Parking is a routinely mundane activity, one that most people don’t really pay much attention to. But to U.S. cities and their local governments, it’s a vital source of income in a new age of austerity.
Cities depend on parking as crucial revenue at a time when many of them are, frankly, strapped for cash. The parking industry as a whole grosses an estimated $30 billion every year, and so major municipalities across the America are attempting make up for lost revenue/slashed budgets by turning to the big business of parking. Even on Sunday, a traditional day of rest for parking enforcement, meters are being turned on to squeeze every last coin from the driver’s pocket.
This predicament is alluring to investors and private equity firms who look at parking management and see huge dollar signs. Selling off these assets is specifically called “parking privatization,” and it allows struggling cities to gain immediate funds in exchange for a company’s rights to manage its operations. Chicago is the first to experiment with parking privatization, a move that was designed to quickly recoup funds after years of bureaucratic mismanagement. Unfortunately, these deals also have the potential to backfire.
In 2008, the city of Chicago handed its parking operation over to a private company in exchange for money and an expedited modernization of parking. Initially, the much-needed funds were transferred into the city’s bank account while providing the Windy City with immediate improvements to its existing parking infrastructure. Even though the deal was for 75 years, it made a lot of financial sense at the time.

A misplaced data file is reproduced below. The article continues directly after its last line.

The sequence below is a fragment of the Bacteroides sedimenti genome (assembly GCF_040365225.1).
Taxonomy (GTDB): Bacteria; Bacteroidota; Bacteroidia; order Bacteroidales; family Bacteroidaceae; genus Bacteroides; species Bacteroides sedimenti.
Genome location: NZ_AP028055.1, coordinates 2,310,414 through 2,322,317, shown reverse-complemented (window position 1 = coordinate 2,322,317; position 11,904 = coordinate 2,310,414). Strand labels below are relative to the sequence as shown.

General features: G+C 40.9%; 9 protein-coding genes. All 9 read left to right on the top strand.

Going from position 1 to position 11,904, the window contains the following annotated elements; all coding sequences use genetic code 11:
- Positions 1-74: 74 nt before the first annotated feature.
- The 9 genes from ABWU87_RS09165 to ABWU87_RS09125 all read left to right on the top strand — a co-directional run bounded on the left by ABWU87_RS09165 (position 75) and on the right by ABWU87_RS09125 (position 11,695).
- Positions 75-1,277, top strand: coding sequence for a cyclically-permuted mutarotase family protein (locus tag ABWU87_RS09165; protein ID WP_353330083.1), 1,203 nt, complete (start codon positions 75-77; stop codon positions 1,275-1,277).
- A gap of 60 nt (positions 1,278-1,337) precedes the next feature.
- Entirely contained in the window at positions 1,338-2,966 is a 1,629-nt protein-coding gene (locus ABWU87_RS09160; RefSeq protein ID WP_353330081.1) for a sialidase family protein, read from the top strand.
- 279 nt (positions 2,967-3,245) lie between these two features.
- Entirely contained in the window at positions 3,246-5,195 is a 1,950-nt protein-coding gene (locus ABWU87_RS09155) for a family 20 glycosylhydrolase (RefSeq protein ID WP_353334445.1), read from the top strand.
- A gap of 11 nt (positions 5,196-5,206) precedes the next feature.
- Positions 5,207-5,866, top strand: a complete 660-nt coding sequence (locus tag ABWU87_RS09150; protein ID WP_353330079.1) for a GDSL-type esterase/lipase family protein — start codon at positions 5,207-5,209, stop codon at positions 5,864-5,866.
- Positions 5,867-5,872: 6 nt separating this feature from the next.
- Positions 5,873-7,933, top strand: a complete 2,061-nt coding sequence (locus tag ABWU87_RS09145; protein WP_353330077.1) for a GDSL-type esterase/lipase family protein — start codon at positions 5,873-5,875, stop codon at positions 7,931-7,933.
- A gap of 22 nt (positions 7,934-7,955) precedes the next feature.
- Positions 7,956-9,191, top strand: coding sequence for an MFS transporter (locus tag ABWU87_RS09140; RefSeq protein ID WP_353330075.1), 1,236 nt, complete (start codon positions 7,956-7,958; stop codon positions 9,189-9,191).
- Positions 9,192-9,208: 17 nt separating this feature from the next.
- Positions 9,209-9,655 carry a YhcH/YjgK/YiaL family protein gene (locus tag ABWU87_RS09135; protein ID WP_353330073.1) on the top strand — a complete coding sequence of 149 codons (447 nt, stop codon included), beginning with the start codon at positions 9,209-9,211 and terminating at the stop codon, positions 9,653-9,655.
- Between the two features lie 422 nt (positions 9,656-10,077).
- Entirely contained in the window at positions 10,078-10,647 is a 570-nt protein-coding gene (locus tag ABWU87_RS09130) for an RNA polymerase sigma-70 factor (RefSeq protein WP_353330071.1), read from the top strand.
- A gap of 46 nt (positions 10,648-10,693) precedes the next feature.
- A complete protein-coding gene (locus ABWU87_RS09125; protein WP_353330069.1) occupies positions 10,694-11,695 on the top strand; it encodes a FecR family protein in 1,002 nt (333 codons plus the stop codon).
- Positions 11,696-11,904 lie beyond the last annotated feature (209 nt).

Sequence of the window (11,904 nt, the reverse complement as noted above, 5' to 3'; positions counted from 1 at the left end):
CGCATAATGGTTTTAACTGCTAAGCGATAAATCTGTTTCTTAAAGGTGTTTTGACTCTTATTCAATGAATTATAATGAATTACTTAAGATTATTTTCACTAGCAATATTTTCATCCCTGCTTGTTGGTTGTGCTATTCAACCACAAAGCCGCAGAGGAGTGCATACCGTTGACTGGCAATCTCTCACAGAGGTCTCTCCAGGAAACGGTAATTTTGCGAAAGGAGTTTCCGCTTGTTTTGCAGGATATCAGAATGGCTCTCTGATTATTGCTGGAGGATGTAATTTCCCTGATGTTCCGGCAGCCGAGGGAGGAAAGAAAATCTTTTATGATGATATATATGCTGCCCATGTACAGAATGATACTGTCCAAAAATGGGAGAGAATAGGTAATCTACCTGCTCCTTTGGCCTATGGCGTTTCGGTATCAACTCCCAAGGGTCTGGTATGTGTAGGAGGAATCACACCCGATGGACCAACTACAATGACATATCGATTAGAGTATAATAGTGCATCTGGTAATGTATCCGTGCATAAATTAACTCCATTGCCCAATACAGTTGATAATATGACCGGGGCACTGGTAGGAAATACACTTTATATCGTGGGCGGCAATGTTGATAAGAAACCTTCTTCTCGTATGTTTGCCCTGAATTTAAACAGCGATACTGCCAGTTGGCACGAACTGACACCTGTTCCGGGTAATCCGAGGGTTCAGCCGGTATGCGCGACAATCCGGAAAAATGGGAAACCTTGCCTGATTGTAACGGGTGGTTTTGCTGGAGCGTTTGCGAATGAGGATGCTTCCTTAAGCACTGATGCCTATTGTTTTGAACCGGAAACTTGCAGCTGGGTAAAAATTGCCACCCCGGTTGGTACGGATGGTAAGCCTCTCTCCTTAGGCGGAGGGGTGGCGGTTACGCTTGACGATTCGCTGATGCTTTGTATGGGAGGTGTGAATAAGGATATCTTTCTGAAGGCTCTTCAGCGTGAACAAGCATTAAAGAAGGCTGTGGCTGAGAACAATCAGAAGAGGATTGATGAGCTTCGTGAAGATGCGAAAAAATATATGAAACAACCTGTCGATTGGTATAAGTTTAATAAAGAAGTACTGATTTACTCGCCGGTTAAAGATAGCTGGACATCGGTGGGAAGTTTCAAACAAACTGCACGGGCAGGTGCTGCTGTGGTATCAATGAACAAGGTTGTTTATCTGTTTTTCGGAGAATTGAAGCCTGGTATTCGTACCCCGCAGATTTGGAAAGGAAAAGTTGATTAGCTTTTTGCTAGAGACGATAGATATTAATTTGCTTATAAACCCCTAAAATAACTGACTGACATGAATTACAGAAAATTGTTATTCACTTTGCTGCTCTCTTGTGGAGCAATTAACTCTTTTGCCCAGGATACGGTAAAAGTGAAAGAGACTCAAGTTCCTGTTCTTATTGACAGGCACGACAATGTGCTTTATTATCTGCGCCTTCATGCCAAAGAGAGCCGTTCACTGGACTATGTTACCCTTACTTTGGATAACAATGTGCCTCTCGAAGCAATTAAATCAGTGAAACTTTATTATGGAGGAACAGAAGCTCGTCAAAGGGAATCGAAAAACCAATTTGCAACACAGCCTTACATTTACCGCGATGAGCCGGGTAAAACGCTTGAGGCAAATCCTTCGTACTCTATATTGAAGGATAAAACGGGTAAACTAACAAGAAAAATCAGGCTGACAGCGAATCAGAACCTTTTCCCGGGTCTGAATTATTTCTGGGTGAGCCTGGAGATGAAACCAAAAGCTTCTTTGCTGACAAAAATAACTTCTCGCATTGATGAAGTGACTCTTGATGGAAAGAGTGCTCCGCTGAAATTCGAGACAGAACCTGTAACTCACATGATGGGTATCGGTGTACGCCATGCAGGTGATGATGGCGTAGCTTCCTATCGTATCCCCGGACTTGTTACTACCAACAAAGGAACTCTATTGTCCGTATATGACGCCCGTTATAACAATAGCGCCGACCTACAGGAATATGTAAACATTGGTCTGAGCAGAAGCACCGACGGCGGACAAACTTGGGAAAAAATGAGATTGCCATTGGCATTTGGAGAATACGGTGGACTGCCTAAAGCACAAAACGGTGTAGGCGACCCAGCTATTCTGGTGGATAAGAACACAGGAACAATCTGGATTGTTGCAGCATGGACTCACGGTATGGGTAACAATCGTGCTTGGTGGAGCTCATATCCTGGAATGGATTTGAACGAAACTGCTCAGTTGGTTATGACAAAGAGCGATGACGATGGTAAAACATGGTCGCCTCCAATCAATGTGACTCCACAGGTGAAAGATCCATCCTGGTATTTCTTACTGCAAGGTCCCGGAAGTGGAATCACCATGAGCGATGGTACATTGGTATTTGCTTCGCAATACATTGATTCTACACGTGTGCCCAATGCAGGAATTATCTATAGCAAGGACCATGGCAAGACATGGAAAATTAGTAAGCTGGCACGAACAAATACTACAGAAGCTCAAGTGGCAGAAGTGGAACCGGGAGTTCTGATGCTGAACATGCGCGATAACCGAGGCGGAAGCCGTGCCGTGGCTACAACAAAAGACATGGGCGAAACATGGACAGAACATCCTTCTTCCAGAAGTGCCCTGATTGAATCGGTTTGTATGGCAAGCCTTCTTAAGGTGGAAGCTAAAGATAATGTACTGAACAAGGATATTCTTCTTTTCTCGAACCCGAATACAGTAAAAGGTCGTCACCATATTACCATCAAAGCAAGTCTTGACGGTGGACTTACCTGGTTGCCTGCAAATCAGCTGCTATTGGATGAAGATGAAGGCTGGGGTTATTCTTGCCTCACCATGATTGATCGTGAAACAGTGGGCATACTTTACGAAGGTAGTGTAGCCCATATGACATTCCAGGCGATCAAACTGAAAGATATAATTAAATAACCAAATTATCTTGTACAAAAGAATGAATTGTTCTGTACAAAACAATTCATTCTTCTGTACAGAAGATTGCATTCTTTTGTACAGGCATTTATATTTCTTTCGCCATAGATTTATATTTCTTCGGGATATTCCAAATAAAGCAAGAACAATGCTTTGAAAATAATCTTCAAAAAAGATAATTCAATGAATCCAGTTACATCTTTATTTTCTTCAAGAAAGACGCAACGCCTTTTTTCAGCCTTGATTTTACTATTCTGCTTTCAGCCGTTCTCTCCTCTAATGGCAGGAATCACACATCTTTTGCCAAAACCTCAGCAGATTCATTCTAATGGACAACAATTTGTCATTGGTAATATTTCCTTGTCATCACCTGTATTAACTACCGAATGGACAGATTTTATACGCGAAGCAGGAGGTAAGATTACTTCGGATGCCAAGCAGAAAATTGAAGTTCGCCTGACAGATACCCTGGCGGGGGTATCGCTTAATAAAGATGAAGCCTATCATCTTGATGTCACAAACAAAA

Recently, however, the mayor chastised the deal for its shortsightedness and potential to hamper the city’s collection efforts in the future. Chicago’s big gamble has been a shining example to other cities about the perils of these types of transactions. Privatizing services like parking can have an immediate appeal, but also come with long-term risks.
Cities like Indianapolis and Cincinnati have effectively privatized parking (without leveraging future earning potentials) by requiring rigorous stipulations to be followed. Los Angeles, and more recently, New York City have both vetoed the idea of privatization. The Wall Street Journal explains why the New York shot down the proposal.
“The decision by the nation’s largest city comes amid backlash in Chicago, whose 2008 deal to lease rights on 36,000 parking meters to private investors for 75 years for about $1.2 billion was the first parking privatization by a major U.S. city. Chicago residents and policy makers – including Mayor Rahm Emanuel, whose predecessor presided over the deal – have criticized it for selling the rights too cheaply and for including clauses that have ended up costing the city additional funds.”
New York officials initially thought this move could maximize revenue and speed innovation. The temptation to make a similar deal to the one Chicago made was very great. Ultimately they relented after realizing they could improve their parking management from within. It just shows that privatization can be a slippery slope. It’s an important decision that no city should ever make lightly.
Kevin J Blomberg is a cofounding member of ParkMe and frequently blogs about his city and the frustration of Los Angeles parking
Photo Courtesy of Epoch Times